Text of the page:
The city and its partners have a few housing projects underway. An 11-plex is set to open soon on Summit Avenue. Another will have five units for seniors. Site work started on a four-plex, and next year a three-bedroom duplex is planned.
“It’s a small bite, but you’ve got to start somewhere,” community development director Darrin Smith said.
Affordable housing means stability, and that’s especially important for families with kids.
Children in stressful circumstances find it harder to concentrate, said Celeste Uthe-Burrow, student support services coordinator for the Sioux Falls School District. Kids fall behind when a family moves and they start at a new school, she said. Keeping them up to speed is crucial, she said, because education is key to getting out of poverty.
The district has programs that help provide transportation to keep kids at their familiar schools when possible.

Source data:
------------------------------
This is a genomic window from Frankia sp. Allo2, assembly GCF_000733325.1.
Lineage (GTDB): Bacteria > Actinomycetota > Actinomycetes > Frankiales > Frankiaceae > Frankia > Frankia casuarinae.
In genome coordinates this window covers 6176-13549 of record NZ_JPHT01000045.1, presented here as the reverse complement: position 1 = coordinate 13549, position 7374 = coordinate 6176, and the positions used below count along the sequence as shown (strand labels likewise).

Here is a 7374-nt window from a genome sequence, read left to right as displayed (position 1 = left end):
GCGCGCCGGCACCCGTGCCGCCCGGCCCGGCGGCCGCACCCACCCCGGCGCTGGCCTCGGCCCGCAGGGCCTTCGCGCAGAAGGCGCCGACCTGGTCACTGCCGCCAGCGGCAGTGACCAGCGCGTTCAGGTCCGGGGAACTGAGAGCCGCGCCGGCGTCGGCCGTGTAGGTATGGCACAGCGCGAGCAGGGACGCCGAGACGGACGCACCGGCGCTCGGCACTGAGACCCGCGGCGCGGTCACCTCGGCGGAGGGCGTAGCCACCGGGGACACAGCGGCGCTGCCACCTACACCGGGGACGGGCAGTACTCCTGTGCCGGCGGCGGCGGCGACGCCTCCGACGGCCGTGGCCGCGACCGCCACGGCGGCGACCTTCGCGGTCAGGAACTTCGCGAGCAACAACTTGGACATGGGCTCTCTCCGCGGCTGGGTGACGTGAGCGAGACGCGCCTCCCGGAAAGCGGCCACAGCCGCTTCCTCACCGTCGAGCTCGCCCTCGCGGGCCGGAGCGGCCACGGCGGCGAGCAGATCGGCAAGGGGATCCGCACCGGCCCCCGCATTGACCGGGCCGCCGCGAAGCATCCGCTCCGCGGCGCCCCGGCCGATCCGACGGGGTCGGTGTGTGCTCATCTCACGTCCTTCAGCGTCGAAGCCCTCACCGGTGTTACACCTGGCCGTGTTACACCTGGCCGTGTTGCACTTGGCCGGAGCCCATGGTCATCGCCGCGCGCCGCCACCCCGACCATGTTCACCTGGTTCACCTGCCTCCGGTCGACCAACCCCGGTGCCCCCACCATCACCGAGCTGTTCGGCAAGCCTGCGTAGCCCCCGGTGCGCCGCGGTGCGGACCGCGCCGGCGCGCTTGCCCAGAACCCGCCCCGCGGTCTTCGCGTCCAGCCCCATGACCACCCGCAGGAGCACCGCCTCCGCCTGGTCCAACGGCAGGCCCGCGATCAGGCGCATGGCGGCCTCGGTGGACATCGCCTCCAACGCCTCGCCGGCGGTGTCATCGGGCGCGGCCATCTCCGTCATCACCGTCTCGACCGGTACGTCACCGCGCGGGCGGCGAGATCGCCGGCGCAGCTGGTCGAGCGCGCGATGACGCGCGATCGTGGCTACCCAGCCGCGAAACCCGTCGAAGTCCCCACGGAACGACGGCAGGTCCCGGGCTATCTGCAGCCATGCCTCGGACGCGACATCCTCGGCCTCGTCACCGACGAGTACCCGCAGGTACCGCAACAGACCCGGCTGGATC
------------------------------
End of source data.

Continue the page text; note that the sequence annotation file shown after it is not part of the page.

Fundraising for housing
Habitat for Humanity has about 100 applicants each year, but it’s only able to build 10 houses each year.
A new fundraising campaign that launched this week hopes to increase that to 15.
The Sioux Falls Area Chamber of Commerce Community Appeals drive seeks to raise $1.4 million. Part of that will build a warehouse where volunteers can work on houses year-round.
The rest will go toward doubling the size of Habitat for Humanity’s ReStore, which sells used building supplies and helps fund Habitat’s building projects.
Fundraising will go on though April 1, and the goal is to build next summer.
Executive director Sue Olsen said Habitat for Humanity wants to grow because the demand for housing has increased.
The homes cost between $110,000 and $140,000 to build, which the homeowner pays back through a no-interest mortgage. In place of the down payment, owners are required to put time in building the house and taking classes on home ownership.
That makes it affordable, Olsen said, but, she added, home ownership is only part of the affordable housing picture.
“Not everybody wants to own a house, but everybody wants to have an affordable, decent and safe place to live,” she said.